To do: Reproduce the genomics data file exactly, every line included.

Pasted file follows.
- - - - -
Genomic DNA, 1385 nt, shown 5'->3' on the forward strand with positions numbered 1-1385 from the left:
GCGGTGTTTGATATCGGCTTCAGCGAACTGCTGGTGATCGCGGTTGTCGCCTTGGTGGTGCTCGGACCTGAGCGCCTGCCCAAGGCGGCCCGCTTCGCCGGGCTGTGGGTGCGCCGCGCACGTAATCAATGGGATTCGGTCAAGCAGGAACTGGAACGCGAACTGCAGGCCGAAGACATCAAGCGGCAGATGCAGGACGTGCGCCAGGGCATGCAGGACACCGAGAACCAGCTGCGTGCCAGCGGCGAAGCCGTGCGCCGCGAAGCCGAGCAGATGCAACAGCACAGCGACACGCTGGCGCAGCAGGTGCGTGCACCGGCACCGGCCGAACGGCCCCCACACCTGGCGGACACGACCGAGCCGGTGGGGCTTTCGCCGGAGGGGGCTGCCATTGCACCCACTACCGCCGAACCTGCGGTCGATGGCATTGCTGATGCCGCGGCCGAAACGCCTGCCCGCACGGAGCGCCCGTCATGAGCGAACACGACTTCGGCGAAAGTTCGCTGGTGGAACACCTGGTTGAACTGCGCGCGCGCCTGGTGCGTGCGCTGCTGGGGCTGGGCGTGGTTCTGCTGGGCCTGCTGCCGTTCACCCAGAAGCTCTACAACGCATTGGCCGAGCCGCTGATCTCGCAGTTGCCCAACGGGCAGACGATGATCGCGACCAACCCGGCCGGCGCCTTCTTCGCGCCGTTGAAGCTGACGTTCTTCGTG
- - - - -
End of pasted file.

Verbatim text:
Genomic DNA, 1385 nt, shown 5'->3' on the forward strand with positions numbered 1-1385 from the left:
GCGGTGTTTGATATCGGCTTCAGCGAACTGCTGGTGATCGCGGTTGTCGCCTTGGTGGTGCTCGGACCTGAGCGCCTGCCCAAGGCGGCCCGCTTCGCCGGGCTGTGGGTGCGCCGCGCACGTAATCAATGGGATTCGGTCAAGCAGGAACTGGAACGCGAACTGCAGGCCGAAGACATCAAGCGGCAGATGCAGGACGTGCGCCAGGGCATGCAGGACACCGAGAACCAGCTGCGTGCCAGCGGCGAAGCCGTGCGCCGCGAAGCCGAGCAGATGCAACAGCACAGCGACACGCTGGCGCAGCAGGTGCGTGCACCGGCACCGGCCGAACGGCCCCCACACCTGGCGGACACGACCGAGCCGGTGGGGCTTTCGCCGGAGGGGGCTGCCATTGCACCCACTACCGCCGAACCTGCGGTCGATGGCATTGCTGATGCCGCGGCCGAAACGCCTGCCCGCACGGAGCGCCCGTCATGAGCGAACACGACTTCGGCGAAAGTTCGCTGGTGGAACACCTGGTTGAACTGCGCGCGCGCCTGGTGCGTGCGCTGCTGGGGCTGGGCGTGGTTCTGCTGGGCCTGCTGCCGTTCACCCAGAAGCTCTACAACGCATTGGCCGAGCCGCTGATCTCGCAGTTGCCCAACGGGCAGACGATGATCGCGACCAACCCGGCCGGCGCCTTCTTCGCGCCGTTGAAGCTGACGTTCTTCGTG